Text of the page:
Does the patient have CS?B>I> Overnight 1 mg dexamethasone is a simple inexpensive screening test, taking into consideration that the normal level was lowered from 5 µg/dl to 1.8 µg/dl. Lowering the normal value, increased the sensitivity, allowing detection of mild cases at the expense of specificity.2 Pseudo-Cushing’s, medical illness, or abnormalities in cortisol binding globulin (CBG) might test positive.2,3 Twenty-four-hour urinary cortisol is both a screening and confirmatory test. It measures free (unbound) cortisol, so it is not affected by CBG abnormalities.2 Up to 3 urine collections may be performed, as some patients have intermittent hypercortisolism state.1 Urine volume and kidney functions are major determinants, so urine creatinine should be requested in all collections. Late-night salivary cortisol is a useful test and correlates with free plasma cortisol. The test is conducted in limited centers, and the normal values are not standardized.3 Elevated midnight plasma cortisol (over 1.8 µg/dl) is a very sensitive test but lacks specificity, which can be as high as 100% if the value went up to 7.5 µg/dl.3 Low-dose dexamethasone suppression test is the classical test, with a sensitivity of 79% and specificity of 74% only. Both can be enhanced to more than 95%, if plasma cortisol was measured ins

 

From the Department of Endocrinology and Diabetes (Al-Mansari), and the Department of Neurosurgery (Najjar), Dr. Erfan and Bagedo Hospitals, Jeddah, Department of Radiology (Lingawi), King Abdel-Aziz University Hospital, Kingdom of Saudi Arabia.

Address correspondence and reprint requests to Dr. Marwan W. Najjar, Dr. Erfan and Bagedo Hospitals, King Fahd St. (Al Sitteen), PO Box 6519, Jeddah 21452, Kingdom of Saudi Arabia. Tel. +966 (2) 6820022 / 280. Fax. +966 (2) 6917747. E-mail: mwnajjar@yahoo.com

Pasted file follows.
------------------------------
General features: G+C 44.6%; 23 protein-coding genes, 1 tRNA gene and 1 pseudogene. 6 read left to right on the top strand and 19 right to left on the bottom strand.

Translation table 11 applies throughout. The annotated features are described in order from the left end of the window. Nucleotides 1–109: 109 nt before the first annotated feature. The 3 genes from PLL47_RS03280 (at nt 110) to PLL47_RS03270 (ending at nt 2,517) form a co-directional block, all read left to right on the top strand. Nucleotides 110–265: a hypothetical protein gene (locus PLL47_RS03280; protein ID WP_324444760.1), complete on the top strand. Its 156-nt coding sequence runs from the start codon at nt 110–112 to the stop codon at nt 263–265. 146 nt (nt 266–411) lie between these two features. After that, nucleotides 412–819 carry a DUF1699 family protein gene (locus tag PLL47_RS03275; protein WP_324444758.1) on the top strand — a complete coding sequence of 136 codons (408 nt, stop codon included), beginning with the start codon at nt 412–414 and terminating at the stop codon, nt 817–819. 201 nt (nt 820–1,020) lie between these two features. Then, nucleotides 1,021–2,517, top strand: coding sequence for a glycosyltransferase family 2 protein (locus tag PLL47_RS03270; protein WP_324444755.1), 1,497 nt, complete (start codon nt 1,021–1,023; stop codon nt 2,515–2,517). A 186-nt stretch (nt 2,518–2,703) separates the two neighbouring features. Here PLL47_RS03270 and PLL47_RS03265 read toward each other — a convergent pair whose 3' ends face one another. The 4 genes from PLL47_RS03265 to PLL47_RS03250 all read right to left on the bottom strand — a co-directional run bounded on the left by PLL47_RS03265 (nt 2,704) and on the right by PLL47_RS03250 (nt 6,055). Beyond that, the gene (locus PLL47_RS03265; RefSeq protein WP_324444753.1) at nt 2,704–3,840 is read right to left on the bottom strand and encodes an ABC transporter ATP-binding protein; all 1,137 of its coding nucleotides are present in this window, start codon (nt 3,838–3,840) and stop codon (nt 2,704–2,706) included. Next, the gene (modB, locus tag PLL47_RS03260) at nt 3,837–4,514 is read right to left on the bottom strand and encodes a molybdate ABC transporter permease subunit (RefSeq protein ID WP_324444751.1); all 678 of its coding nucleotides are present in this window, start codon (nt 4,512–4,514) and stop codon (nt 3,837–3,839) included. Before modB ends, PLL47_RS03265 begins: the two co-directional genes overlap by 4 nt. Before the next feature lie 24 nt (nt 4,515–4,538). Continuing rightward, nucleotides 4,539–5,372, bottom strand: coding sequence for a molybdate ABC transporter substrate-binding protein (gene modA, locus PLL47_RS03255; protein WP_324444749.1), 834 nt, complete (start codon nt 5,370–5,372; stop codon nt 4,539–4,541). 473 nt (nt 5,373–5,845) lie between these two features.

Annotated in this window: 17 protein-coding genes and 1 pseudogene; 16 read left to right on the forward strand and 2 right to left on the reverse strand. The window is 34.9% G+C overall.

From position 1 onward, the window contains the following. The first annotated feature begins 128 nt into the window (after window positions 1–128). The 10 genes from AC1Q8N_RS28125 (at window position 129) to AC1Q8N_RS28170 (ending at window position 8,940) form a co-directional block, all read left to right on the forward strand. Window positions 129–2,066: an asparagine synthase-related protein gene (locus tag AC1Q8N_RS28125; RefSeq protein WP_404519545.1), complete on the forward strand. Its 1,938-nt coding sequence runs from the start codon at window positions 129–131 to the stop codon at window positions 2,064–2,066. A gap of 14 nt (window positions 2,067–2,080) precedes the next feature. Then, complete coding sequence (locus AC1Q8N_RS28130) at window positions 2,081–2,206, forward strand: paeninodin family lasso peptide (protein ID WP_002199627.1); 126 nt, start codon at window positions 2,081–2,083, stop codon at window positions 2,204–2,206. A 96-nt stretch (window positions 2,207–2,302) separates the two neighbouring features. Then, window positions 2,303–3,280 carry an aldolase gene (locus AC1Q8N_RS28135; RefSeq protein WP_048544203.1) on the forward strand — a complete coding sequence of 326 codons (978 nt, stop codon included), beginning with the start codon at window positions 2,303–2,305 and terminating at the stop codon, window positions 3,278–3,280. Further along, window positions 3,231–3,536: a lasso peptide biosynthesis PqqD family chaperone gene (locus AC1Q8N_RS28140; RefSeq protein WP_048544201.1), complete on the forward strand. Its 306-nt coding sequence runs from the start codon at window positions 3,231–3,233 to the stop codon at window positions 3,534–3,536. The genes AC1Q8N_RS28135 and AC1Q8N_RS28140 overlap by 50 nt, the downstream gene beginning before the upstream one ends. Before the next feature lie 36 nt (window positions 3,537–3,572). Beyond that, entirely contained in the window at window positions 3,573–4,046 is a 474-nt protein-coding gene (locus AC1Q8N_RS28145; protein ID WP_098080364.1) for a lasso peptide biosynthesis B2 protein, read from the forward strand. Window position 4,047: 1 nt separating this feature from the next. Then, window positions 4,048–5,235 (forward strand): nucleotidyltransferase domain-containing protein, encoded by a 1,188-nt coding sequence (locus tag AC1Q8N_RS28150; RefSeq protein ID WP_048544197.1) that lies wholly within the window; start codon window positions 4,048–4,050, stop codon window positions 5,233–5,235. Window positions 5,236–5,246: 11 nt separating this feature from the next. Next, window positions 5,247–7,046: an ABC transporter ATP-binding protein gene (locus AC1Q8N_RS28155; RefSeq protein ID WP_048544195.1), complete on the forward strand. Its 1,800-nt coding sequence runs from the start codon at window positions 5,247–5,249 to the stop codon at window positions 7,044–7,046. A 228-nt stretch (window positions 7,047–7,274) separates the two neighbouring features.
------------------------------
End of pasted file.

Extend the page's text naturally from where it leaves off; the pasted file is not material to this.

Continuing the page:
References

1. Arnaldi G, Angeli A, Atkinson AB, Bertagna X, Cavagnini F, Chrousos GP, et al. Diagnosis and Complications of Cushing’s Syndrome: A Consensus Statement. JCEM 2003; 88: 5593-5602. P>

2. Invitti C, Giraldi FP, de Martin M, Cavagnini F. Diagnosis and management of Cushing’s syndrome: results of an Italian multicentre study. Study Group of the Italian Society of Endocrinology on the Pathophysiology of the Hypothalamic-Pituitary-Adrenal Axis. J Clin Endocrinol Metab 1999; 84: 440—448.P>

3. Findling JW, Raff H. Newer diagnostic techniques and problems in Cushing’s disease. Endocrinol Metab Clin North Am 1999; 28: 191—210.P>

4. Aron DC, Raff H, Findling JW. Effectiveness versus efficacy: the limited value in clinical practice of high dose dexamethasone suppression testing in the differential diagnosis of adrenocorticotropin-dependent Cushing’s syndrome. J Clin Endocrinol Metab 1997; 82: 1780-1785.P>

5. Kaltas GA, Giannulis MG, Newell-Price JDC, et al. A critical analysis of the value of simultaneous inferior petrosal sinus sampling in Cushing’s disease and the occult ectopic adrenocorticotropin syndrome. J Clin Endocrinol Metab 1999; 84: 487-492. P>

6. Etxabe J, Vazquez JA. Morbidity and mortality in Cushing’s disease: an epidemiological approach. Clin Endocrinol (Oxf) 1994; 40: 479—484. P>

7. Blevins Jr LS, Christy JH, Khajavi M, Tindall GT. Outcomes of therapy for Cushing’s disease due to adrenocorticotropin-secreting pituitary macroadenomas. J Clin Endocrinol Metab 1998; 83: 63—67.P>

8. Bochicchio D, Losa M, Buchfelder M. Factors influencing the immediate and late outcome of Cushing’s disease treated by transsphenoidal surgery: a retrospective study by the European Cushing’s Disease Survey Group. J Clin Endocrinol Metab 1995; 80: 3114—3120.P> FONT>DIR> DIR> FONT>



Saudi Medical Journal is copyright under the Berne Convention and the International Copyright Convention. All rights reserved. Saudi Medical Journal is an Open Access journal and articles published are distributed under the terms of the Creative Commons Attribution-NonCommercial License (CC BY-NC). Readers may copy, distribute, and display the work for non-commercial purposes with the proper citation of the original work. Electronic ISSN 1658-3175. Print ISSN 0379-5284.